final until disposition of timely filed motion for rehearing.
Petition for writ of certiorari to the Circuit Court for the
Seventeenth Judicial Circuit, Broward County; Elizabeth Anne
Scherer, Judge; L.T. Case No. 18-001958CF10A.
Finkelstein, Public Defender, and Diane M. Cuddihy, Chief
Assistant Public Defender, Fort Lauderdale, for petitioner.
Moody, Attorney General, Tallahassee, and Marc B. Hernandez,
West Palm Beach, for respondent.
J. McElroy, James J. McGuire, and Daniela B. Abratt of Thomas
& LoCicero PL, Fort Lauderdale, for Sun-Sentinel Company,
Cruz petitions for certiorari review of the trial court's
order denying his motion to prevent disclosure of the names
of experts who may visit him in jail. We deny the petition
because petitioner has not shown that the trial court's
order departs from the essential requirements of law. More
specifically, he failed to overcome that the jail's
visitor logs are public records with no statutory exemption
for the experts' names within those logs.
is in jail in the custody of the Broward County Sheriff,
having been charged with seventeen counts of first-degree
murder and seventeen counts of attempted first-degree murder.
He moved for a protective order to prevent disclosure of that
portion of the jail visitation logs which would reveal the
names of mental health experts who may visit him, retained in
connection with his defense. Petitioner acknowledged that the
visitation logs were public records but offered three reasons
to support his position that the actual names of
visitors on them were not required to be part of that record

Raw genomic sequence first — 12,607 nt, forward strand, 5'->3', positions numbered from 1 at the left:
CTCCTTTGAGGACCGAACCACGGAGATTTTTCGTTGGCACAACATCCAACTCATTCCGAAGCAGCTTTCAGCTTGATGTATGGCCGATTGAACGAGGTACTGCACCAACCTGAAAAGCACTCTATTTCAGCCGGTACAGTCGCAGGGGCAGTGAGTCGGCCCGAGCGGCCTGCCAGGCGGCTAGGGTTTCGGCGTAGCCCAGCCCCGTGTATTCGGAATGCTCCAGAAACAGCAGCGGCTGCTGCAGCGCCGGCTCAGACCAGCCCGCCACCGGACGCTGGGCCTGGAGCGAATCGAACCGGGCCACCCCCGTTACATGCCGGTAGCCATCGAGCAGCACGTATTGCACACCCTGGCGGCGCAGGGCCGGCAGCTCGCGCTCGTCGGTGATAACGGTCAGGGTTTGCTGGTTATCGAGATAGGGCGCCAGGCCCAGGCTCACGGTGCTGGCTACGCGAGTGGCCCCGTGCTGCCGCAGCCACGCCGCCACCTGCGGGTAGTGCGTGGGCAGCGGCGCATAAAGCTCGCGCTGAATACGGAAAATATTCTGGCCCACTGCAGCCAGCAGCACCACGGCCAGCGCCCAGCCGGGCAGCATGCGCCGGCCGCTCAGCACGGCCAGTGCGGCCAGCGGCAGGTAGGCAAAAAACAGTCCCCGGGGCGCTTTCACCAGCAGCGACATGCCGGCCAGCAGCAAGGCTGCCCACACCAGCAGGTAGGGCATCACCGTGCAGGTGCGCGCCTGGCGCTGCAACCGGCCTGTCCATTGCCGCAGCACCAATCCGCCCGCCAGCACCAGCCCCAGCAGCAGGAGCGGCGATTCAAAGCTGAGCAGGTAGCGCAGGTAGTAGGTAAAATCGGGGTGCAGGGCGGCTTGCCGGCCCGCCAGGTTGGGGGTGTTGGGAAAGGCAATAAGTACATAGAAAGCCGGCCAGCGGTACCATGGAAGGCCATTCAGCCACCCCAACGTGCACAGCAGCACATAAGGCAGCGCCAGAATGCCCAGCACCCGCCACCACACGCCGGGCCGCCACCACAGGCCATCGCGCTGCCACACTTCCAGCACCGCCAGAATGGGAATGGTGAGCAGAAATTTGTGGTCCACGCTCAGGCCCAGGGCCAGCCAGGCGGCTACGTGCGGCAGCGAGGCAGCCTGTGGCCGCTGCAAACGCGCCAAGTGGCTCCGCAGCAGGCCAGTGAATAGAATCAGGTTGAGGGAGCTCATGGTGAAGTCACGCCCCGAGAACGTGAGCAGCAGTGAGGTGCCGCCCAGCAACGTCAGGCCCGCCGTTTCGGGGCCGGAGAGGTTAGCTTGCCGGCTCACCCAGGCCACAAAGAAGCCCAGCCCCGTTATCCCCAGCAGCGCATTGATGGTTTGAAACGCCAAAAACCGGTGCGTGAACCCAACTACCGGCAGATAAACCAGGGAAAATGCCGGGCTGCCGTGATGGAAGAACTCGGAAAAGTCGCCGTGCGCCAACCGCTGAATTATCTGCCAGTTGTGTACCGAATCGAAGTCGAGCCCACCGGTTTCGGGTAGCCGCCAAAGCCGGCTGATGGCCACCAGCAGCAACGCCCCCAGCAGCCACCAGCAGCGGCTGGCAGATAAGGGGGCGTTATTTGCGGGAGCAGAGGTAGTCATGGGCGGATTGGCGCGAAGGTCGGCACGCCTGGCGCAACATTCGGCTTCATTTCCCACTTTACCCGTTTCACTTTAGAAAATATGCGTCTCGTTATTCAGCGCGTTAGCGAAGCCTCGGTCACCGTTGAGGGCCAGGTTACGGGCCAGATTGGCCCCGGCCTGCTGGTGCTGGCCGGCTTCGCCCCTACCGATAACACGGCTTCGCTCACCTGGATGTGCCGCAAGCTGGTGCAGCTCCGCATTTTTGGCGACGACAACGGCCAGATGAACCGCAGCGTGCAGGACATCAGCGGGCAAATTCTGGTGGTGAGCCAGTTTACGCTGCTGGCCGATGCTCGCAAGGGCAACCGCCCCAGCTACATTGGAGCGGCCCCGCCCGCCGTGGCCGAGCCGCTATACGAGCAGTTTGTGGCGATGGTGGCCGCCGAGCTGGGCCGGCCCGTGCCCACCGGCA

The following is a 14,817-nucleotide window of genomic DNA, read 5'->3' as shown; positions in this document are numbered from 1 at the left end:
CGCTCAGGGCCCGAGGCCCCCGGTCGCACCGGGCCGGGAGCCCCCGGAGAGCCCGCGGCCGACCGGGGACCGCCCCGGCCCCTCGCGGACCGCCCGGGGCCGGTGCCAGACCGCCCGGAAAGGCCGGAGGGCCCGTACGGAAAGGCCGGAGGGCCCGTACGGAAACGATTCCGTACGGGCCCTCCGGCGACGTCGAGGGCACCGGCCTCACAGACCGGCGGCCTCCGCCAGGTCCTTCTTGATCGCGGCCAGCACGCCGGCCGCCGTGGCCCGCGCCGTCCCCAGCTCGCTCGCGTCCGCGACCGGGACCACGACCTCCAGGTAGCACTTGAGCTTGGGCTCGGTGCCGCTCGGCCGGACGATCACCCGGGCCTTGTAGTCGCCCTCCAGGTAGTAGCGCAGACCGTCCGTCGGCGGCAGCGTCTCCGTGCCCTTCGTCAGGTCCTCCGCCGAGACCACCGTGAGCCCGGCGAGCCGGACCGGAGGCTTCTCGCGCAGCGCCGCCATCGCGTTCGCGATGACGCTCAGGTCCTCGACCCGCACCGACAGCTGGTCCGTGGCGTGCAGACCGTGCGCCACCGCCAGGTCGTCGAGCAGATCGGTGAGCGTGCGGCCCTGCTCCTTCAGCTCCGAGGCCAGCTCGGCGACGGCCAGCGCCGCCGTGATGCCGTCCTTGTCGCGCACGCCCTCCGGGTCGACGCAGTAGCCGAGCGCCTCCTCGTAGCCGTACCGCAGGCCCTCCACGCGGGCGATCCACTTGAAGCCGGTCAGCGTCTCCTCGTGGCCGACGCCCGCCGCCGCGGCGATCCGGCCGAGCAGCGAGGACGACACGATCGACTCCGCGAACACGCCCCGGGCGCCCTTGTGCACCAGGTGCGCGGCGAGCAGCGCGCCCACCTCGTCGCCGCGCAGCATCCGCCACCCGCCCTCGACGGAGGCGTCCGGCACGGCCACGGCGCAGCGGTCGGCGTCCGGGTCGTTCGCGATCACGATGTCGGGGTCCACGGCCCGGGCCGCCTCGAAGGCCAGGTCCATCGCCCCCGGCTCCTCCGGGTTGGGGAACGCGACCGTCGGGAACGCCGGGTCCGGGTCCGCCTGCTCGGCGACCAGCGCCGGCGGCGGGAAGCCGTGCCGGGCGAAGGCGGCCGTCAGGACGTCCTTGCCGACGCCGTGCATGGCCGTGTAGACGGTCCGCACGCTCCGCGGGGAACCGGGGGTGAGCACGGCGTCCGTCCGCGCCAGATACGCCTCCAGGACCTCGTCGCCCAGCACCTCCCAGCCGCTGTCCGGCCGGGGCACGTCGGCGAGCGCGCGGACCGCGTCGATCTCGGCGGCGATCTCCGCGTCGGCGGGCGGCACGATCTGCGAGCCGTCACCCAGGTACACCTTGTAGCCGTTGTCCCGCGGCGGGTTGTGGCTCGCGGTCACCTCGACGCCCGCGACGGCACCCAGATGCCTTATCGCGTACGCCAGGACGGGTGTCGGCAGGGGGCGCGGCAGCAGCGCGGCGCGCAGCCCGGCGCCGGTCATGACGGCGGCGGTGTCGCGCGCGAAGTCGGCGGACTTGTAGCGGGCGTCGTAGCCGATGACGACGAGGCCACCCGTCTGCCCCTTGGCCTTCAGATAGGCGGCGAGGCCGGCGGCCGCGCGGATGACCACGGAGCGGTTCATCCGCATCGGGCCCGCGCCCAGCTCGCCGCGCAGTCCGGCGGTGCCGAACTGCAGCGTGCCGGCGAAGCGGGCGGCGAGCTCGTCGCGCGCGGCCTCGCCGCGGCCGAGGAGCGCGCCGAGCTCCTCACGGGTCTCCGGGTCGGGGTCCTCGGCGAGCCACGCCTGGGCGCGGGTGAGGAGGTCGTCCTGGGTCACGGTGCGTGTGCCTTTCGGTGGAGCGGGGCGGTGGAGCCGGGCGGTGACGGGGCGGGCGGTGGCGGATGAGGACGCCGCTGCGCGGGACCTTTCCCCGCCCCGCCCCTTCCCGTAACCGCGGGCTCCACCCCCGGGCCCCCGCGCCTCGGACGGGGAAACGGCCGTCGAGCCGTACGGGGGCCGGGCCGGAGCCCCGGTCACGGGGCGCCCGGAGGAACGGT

or that they were protected from disclosure.
he argued that the experts' names contained in the log
should not be considered a public record because they do not
fit within the purpose of the Public Records Act, which is
"to open public records to allow Florida's citizens
to discover the actions of their government." Bent
v. State, 46 So.3d 1047, 1049 (Fla. 4th DCA 2010)
(quoting Christy v. Palm Beach Cnty. Sheriff's
Office, 698 So.2d 1365, 1366 (Fla. 4th DCA 1997)).
petitioner argued that disclosing the experts' names was
a matter of attorney client privilege and work product, and
therefore he was not required reveal them until he designated
them as witnesses for trial. See Fla. R. Crim. P.
petitioner claimed that disclosing the names would damage his
right to a fair trial.
State and Intervenor Sun-Sentinel argued in response that the
logs were public records and there was no statutory exemption
under section 119.011, Florida Statutes (2018), to shield the
names of an inmate's visitors. The newspaper
also argued that petitioner failed to satisfy the three-part
test of Miami Herald Publishing Co. v. Lewis, 426
So.2d 1 (Fla. 1982), for a trial court to restrict access to
records in order to insure a defendant a fair
trial court agreed, and addressed petitioner's claim that
disclosure of the logs would damage his right to a fair trial
The defense may have a myriad of experts from different
specialty backgrounds visit Defendant at jail during the
course of its pretrial investigation and preparation, some of
whom the defense may likely use as witnesses at trial and
some whom it may likely not. However, the actual
communications that occur between these experts and Defendant
within the jail are not subject to release as public
records[.] It is merely the identities of these visitors that
would be subject to public ...